A dark force threatens Alpha, a vast metropolis and home to species from a thousand planets. Special operatives Valerian and Laureline must race to identify the marauding menace and safeguard not just Alpha, but the future of the universe.
Luc Besson’s output has regularly varied from the sublime to the ridiculous and on one hand, that maverick style can be incredibly thrilling. On the other hand, it can lead to some rubbish films. ‘Valerian and the City of a Thousand Planets’ sits somewhere between the two viewpoints, and it’s probably closest in tone and style to ‘The Fifth Element’ from Besson’s filmography. The film has had a bit of a kicking in some quarters and it’s not entirely unwarranted as it makes its way through some clunky dialogue and a couple of weak performances, but I did find it very entertaining and a lot of fun. Put it this way, I was never bored through the close to 140 minute runtime, and I enjoyed the visuals and the world building of the universe where the film is set.
The film takes place in the future in a gigantic space station comprising of the thousand planets of the title, where a variety of humans and other species live in relative harmony alongside one another. Our viewpoint into this world is through two special agents of the human police force, Valerian (Dane DeHaan) and Laureline (Cara Delevingne), who are tasked with retrieving a rare animal from a criminal gang by their superiors. This sets off a chain reaction as Valerian and Laureline start to find out why the animal is so highly sought after, and their investigations start to unravel a conspiracy about a destroyed planet that they naturally find themselves drawn into as they search for the truth. I thought it was pretty well plotted at the beginning, with enough mystery and curveballs thrown to hold my interest, before it became a little too conventional as we approached a fairly predictable conclusion. I felt that Dane DeHaan was badly miscast and he had no real chemistry with Cara Delevingne (who I thought was good), with the dialogue in their introduction about him being a ladies man coming across as particularly cringeworthy. The film fared better in the supporting stakes with Ethan Hawke having a great time in a brief cameo as a sleazy nightclub owner, and some of the species we meet were intriguing and funny. Clive Owen phones it in a bit as the head of the human police force, which was a little disappointing.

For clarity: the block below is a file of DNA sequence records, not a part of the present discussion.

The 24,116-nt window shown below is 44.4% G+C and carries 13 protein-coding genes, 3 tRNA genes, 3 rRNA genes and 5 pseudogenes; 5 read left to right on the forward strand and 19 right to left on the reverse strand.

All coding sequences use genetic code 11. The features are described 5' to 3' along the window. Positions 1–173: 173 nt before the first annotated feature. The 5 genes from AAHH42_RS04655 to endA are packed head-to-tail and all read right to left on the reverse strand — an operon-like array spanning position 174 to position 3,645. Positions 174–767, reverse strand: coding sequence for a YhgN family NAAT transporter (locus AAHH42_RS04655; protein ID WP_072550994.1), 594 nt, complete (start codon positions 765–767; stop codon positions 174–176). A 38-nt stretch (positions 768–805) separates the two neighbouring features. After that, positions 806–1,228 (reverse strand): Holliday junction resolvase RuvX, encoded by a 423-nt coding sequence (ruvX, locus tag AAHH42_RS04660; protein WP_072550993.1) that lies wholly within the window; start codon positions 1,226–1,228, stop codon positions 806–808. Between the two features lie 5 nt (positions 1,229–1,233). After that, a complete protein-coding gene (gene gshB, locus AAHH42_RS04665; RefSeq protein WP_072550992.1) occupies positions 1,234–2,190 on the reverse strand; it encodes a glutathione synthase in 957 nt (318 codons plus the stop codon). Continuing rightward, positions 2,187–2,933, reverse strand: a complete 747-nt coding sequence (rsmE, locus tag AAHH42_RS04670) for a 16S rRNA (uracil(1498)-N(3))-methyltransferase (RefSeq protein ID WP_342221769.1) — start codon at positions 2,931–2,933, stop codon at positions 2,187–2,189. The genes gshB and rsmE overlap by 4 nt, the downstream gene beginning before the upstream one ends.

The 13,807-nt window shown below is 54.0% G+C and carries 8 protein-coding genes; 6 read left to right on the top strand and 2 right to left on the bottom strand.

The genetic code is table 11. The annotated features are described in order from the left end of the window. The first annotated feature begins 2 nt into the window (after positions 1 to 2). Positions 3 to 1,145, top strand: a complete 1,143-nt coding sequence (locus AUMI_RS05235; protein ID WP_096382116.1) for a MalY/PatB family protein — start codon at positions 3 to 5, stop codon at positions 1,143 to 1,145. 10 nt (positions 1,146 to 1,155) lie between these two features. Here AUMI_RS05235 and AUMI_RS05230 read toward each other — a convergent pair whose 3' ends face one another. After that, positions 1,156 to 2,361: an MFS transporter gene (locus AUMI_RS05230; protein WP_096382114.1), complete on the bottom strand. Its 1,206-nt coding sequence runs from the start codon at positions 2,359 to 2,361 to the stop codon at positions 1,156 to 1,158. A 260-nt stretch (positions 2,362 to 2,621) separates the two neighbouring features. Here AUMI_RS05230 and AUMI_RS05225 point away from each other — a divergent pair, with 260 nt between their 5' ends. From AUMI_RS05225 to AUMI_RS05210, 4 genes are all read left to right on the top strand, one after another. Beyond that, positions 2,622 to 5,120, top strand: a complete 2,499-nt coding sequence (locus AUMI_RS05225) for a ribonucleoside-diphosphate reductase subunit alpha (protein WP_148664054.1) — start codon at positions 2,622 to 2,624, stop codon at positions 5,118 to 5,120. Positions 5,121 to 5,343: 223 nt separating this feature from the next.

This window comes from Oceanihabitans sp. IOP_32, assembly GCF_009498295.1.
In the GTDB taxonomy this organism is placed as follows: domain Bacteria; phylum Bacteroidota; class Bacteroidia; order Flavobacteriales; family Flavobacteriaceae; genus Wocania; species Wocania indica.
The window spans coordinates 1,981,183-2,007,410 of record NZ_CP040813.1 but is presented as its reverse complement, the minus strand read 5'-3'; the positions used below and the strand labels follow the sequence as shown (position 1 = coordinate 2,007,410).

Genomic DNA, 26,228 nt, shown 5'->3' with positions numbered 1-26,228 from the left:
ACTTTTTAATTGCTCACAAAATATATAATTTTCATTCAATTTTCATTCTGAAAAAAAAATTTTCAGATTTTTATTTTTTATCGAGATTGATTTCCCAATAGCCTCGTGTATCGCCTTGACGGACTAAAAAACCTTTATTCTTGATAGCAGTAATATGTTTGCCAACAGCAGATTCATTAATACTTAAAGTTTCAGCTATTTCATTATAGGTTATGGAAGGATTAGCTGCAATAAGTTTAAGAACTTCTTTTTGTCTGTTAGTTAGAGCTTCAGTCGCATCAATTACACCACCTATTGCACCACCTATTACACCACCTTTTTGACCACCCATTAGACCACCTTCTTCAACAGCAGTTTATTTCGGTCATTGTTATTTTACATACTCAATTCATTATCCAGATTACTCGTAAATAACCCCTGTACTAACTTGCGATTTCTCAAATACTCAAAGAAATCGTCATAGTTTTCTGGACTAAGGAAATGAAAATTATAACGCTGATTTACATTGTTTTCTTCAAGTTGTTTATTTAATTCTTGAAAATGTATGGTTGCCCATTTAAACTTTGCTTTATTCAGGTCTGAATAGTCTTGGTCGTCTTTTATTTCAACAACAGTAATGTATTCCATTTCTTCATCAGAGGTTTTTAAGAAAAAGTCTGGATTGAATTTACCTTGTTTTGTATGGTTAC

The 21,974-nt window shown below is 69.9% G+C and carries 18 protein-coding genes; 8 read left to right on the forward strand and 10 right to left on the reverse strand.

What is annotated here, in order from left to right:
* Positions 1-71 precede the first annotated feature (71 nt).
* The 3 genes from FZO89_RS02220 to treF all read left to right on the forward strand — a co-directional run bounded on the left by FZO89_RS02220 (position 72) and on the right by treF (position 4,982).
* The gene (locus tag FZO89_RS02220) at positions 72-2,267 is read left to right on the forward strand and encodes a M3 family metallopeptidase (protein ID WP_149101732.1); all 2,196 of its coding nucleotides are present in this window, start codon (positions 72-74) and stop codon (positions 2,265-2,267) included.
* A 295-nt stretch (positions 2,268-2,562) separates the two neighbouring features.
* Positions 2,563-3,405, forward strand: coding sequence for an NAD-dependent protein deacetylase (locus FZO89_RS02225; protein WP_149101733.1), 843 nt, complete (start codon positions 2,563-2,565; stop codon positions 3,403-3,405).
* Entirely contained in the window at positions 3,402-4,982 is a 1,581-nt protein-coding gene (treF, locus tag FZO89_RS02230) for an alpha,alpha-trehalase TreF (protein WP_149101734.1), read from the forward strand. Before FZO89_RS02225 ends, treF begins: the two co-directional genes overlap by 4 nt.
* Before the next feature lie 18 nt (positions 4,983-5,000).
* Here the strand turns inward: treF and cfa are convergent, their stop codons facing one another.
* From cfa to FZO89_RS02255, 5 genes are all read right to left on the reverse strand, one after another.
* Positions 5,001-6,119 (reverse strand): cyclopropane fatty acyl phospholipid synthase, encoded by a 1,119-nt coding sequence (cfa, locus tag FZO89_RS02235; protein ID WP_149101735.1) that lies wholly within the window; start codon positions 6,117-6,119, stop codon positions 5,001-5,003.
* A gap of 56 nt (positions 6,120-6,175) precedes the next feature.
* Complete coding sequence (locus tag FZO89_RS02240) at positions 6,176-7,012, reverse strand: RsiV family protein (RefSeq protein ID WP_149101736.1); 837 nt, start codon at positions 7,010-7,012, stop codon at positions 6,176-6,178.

‘Valerian and the City of a Thousand Planets’ is not a great film by any stretch, but it is great fun, and it’s a strong reminder that not all science fiction needs to be deeply intelligent and thought provoking to grab your attention. I thought this was a blast for the most part, and despite its many flaws, I did really enjoy watching it.
Directed By: Luc Besson
Starring: Dane DeHaan, Cara Delevingne, Clive Owen, Ethan Hawke and Rihanna